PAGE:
EU wants PH tariff perks withdrawn over human rights abuses

Image by postcardtrip from Pixabay
Image by postcardtrip from Pixabay

The European Parliament has recommended temporary removal of the Philippines from the European Union’s (EU) Generalised Scheme of Preferences Plus (GSP+) program over alleged continued human rights violations committed in the country.

In a resolution adopted on September 17, the EU Parliament called on the European Commission to immediately initiate the procedure for temporary withdrawal of the GSP+ privileges of the Philippines “given the seriousness of the human rights violations in the country.”

The EU legislative body again expressed “its deepest concern at the rapidly deteriorating human rights situation in the Philippines under President Rodrigo Duterte and calls on the country’s government to implement all the recommendations outlined by the UN [United Nations] High Commissioner for Human Rights to address a range of serious issues, such as the ‘widespread and systematic’ killings related to the authorities’ anti-drug campaign.”

Members “strongly denounce the thousands of extrajudicial killings and other serious human rights violations related to the so-called ‘war on drugs’,” the resolution said.

The resolution cited a June 30, 2020 report by the UN High Commissioner for Human Rights which found that the killings related to the government’s anti-drug campaign were “widespread and systematic.” And while official government data recorded at least 8,663 people had been killed, there are estimates it could be triple that number, the report said.

The resolution said the EU lawmakers “also condemn all threats, harassment, intimidation, rape and violence against those who seek to expose allegations of extrajudicial killings and other human rights violations in the country, including human rights and environmental activists, trade unionists and journalists.”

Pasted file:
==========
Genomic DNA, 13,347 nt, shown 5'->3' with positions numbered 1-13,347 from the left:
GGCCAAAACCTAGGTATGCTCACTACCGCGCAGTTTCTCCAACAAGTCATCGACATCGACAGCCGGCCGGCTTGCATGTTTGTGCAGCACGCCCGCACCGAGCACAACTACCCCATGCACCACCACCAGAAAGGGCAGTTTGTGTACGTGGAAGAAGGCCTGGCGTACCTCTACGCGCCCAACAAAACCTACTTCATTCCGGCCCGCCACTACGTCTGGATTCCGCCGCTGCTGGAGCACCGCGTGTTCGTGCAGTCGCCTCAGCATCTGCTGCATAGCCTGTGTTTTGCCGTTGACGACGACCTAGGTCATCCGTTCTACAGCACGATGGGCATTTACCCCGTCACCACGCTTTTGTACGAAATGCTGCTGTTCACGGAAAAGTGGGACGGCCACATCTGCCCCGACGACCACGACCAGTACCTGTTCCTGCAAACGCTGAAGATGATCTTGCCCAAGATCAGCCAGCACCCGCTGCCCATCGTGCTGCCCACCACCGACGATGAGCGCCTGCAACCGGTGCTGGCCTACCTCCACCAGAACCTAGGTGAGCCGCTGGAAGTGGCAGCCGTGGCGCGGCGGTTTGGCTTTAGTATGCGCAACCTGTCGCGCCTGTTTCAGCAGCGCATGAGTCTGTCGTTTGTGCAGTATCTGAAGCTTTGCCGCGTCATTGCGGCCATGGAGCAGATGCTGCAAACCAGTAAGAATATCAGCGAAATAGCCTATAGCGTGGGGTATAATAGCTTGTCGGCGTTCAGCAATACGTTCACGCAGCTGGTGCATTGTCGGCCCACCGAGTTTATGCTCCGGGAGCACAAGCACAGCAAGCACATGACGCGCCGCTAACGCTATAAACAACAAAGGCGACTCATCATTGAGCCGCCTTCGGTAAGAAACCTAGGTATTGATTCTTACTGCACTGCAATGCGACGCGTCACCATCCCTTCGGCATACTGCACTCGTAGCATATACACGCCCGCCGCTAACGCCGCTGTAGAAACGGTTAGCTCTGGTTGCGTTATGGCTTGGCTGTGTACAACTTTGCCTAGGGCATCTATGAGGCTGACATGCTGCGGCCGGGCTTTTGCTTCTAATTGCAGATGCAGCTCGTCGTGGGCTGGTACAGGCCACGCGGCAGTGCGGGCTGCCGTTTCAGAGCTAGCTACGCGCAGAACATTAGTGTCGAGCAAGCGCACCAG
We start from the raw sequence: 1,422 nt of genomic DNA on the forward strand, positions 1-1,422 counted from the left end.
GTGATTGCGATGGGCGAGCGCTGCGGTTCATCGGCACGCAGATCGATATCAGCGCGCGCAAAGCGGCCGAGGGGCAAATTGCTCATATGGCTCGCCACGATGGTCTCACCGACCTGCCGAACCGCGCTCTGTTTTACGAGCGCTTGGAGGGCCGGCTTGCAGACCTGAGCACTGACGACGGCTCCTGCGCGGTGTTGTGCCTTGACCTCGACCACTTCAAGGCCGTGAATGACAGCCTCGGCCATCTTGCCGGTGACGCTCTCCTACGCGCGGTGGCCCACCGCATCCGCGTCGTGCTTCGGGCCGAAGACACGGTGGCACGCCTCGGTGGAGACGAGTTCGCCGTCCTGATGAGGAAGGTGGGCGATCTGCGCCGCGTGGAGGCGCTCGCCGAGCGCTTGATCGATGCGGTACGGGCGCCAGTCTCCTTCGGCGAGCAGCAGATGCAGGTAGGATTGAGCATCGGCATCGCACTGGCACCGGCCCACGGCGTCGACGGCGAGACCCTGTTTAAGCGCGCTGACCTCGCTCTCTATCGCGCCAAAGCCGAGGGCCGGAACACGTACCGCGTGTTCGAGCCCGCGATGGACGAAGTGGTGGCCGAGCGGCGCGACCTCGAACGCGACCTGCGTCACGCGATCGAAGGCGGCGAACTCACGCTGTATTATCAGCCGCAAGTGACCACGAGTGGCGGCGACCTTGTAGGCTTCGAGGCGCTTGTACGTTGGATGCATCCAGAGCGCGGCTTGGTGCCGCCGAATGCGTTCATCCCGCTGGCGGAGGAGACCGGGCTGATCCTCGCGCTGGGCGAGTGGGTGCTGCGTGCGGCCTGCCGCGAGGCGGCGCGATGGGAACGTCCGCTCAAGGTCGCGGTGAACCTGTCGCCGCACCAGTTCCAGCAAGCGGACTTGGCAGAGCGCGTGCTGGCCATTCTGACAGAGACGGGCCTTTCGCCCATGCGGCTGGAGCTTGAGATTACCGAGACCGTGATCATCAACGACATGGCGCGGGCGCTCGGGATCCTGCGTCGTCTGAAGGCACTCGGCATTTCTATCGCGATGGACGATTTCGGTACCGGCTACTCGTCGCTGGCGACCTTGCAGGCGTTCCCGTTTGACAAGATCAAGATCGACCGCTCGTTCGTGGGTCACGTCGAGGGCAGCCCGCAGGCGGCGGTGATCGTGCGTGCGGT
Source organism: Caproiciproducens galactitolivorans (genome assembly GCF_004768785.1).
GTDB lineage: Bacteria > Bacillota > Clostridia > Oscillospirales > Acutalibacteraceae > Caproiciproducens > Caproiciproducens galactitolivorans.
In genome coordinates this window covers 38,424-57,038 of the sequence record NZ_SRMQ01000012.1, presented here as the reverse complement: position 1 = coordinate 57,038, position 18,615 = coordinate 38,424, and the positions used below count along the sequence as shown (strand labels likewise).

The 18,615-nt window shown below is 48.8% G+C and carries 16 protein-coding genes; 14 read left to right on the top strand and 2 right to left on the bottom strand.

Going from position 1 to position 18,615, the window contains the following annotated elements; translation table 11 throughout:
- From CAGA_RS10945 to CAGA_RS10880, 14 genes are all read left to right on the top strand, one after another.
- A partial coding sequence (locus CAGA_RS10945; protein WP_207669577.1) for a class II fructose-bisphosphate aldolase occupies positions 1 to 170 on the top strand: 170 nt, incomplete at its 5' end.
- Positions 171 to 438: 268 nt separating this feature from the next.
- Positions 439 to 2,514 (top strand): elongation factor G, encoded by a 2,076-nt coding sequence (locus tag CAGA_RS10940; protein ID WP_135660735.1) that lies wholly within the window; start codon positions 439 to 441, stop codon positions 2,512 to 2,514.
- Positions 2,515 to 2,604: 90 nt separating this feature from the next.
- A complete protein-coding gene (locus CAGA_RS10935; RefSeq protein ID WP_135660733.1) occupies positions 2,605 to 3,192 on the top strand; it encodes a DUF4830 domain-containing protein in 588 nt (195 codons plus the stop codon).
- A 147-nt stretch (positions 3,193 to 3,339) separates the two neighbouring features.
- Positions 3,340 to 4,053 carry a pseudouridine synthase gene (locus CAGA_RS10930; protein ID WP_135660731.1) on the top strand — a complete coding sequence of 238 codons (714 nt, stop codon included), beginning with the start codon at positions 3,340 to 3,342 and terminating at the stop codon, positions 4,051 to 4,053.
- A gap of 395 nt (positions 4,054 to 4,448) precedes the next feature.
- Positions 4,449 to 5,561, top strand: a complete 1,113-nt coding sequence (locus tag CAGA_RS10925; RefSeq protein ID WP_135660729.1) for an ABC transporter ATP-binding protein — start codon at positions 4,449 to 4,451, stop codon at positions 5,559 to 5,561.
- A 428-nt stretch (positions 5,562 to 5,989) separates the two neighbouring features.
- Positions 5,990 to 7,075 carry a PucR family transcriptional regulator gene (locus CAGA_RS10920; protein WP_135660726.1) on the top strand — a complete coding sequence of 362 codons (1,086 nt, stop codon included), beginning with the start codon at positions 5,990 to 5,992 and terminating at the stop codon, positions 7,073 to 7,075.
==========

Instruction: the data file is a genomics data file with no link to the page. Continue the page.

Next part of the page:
It also cited the killing of 43 land rights defenders in 2019; the attacks against indigenous human rights defenders and militarization of indigenous territories; and moves to reinstate the death penalty. It also noted the adoption of the new Anti-Terrorism Act, which is said to weaken human rights safeguards to an alarming degree, and the deteriorating level of press freedom in the Philippines, among other alarming developments.

In 2018, the EU Parliament had also repeated its call to Philippine authorities to stop the alleged extrajudicial killings (EJKs) carried out through their war on drugs, saying these actions were against the country’s international obligations under programs such as the EU’s GSP+ and the PH-EU Partnership on Cooperation and Agreement.

READ: PH drug war could lead to temporary withdrawal of EU GSP+

Trade Secretary Ramon Lopez said the country has so far been able to explain objectively its side “on issues that are raised and we don’t see any reason why our GSP+ privilege will be withdrawn.”

Lopez, in a statement, said the Philippines has “always been working closely and fully cooperating with the EU Commission—the main EU institution in charge of implementing the GSP+ scheme.”

He added there is an inter-agency working group in place attending to regular monitoring visits and responding to issues officially raised by the EU Commissioner.

He noted the EU Commission has a mechanism in place and a process to follow to verify issues before sanctions are imposed.

GSP+ is an EU program that allows beneficiary countries’ products duty-free access to the European market.

The Philippines received beneficiary country status under the EU GSP+ in December 2014. Under this, the Philippines may export 6,274 eligible products duty-free to the EU market. Prior to December 2014, the Philippines was covered by the regular EU GSP which provides zero duty to only 2,442 products and reduced tariffs to 3,767 products.

GSP+ is based on the concept of sustainable development, and countries that wish to join the program must commit to effectively implement the 27 core international conventions on human and labor rights, environmental protection, and good governance, in return for better access to the EU market.

Once a country is granted GSP+ status, the EU monitors whether the beneficiary country abides by its commitments; if it does not, the beneficiary may be removed from the special program.

According to the resolution, 25% of total Philippine exports to the EU (almost EUR2 billion) received preferential treatment under the GSP+ in 2019.